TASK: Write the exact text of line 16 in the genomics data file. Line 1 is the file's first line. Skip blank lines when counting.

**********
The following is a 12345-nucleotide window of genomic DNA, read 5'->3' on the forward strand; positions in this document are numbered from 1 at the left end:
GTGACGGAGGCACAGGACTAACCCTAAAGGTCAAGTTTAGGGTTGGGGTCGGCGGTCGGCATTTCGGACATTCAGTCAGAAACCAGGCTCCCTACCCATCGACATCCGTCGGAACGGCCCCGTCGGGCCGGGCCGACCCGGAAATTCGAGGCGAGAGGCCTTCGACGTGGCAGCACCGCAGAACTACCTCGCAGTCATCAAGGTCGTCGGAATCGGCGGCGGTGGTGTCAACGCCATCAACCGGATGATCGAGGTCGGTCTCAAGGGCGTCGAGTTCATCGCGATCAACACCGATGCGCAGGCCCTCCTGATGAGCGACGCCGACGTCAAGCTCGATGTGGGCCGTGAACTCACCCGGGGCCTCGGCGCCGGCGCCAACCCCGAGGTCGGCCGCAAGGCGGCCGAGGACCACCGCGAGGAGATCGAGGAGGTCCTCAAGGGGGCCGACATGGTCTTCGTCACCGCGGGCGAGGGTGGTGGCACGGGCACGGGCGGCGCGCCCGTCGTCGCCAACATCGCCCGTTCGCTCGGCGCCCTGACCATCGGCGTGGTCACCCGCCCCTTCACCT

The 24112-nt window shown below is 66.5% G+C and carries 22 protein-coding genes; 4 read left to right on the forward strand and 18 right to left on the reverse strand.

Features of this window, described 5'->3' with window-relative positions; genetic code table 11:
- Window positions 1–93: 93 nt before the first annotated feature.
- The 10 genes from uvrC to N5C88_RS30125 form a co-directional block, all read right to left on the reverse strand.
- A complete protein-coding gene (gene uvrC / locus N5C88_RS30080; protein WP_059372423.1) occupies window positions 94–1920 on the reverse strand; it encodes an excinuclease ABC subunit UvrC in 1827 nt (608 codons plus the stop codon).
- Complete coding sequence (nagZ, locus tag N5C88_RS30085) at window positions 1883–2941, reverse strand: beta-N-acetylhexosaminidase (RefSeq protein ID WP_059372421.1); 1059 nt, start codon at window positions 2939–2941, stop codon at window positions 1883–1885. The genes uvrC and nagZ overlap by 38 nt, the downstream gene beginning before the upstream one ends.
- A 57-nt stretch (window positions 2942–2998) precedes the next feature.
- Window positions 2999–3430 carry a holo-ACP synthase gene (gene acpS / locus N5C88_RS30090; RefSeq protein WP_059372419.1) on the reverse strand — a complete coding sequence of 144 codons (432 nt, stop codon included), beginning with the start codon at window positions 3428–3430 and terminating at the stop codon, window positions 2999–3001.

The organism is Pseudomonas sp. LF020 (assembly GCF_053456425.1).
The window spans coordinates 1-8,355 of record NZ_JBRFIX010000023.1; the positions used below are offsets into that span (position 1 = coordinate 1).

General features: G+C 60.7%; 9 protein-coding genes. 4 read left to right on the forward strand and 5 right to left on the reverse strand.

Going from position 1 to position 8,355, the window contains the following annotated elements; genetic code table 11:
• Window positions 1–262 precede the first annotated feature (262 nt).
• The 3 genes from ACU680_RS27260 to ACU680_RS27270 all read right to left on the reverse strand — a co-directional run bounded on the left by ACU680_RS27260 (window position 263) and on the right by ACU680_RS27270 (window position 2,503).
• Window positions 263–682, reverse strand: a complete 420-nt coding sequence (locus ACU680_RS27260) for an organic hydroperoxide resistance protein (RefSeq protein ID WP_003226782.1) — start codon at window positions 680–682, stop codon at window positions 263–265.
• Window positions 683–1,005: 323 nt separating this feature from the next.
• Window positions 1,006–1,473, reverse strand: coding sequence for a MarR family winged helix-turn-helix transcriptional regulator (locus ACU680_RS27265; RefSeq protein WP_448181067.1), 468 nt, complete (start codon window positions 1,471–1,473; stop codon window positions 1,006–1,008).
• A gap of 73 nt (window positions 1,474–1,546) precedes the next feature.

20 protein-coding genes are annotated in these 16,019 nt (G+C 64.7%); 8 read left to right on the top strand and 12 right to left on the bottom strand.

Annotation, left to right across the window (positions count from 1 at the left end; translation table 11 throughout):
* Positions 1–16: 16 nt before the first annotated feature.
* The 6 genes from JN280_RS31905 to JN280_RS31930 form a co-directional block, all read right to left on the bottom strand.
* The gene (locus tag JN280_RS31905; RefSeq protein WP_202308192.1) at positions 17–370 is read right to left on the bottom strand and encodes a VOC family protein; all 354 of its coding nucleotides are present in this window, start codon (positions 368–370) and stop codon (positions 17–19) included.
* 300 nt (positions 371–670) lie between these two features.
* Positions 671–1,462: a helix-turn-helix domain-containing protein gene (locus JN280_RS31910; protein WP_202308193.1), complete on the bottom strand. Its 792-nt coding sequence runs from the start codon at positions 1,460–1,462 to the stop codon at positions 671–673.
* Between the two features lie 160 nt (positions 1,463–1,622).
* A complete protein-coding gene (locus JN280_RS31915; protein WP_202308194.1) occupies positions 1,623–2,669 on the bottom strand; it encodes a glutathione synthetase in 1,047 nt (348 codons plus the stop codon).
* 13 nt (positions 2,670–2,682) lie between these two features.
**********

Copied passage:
• The 3 genes from ACU680_RS27260 to ACU680_RS27270 all read right to left on the reverse strand — a co-directional run bounded on the left by ACU680_RS27260 (window position 263) and on the right by ACU680_RS27270 (window position 2,503).